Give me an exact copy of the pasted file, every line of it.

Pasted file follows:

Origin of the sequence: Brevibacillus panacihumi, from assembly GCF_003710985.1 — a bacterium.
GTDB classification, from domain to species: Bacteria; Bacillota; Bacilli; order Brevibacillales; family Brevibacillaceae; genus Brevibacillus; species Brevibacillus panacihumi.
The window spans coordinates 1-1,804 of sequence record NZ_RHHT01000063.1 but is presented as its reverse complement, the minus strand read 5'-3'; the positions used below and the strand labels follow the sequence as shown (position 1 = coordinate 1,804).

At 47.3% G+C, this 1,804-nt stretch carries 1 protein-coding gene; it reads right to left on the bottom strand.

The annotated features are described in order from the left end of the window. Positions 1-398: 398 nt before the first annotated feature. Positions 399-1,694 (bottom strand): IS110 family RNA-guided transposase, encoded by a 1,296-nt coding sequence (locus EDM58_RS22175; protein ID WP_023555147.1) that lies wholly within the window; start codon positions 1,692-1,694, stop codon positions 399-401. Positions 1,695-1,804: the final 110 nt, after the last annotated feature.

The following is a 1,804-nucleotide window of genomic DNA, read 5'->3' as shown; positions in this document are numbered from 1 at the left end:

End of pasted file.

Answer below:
Origin of the sequence: Brevibacillus panacihumi, from assembly GCF_003710985.1 — a bacterium.
GTDB classification, from domain to species: Bacteria; Bacillota; Bacilli; order Brevibacillales; family Brevibacillaceae; genus Brevibacillus; species Brevibacillus panacihumi.
The window spans coordinates 1-1,804 of sequence record NZ_RHHT01000063.1 but is presented as its reverse complement, the minus strand read 5'-3'; the positions used below and the strand labels follow the sequence as shown (position 1 = coordinate 1,804).

At 47.3% G+C, this 1,804-nt stretch carries 1 protein-coding gene; it reads right to left on the bottom strand.

The annotated features are described in order from the left end of the window. Positions 1-398: 398 nt before the first annotated feature. Positions 399-1,694 (bottom strand): IS110 family RNA-guided transposase, encoded by a 1,296-nt coding sequence (locus EDM58_RS22175; protein ID WP_023555147.1) that lies wholly within the window; start codon positions 1,692-1,694, stop codon positions 399-401. Positions 1,695-1,804: the final 110 nt, after the last annotated feature.

The following is a 1,804-nucleotide window of genomic DNA, read 5'->3' as shown; positions in this document are numbered from 1 at the left end: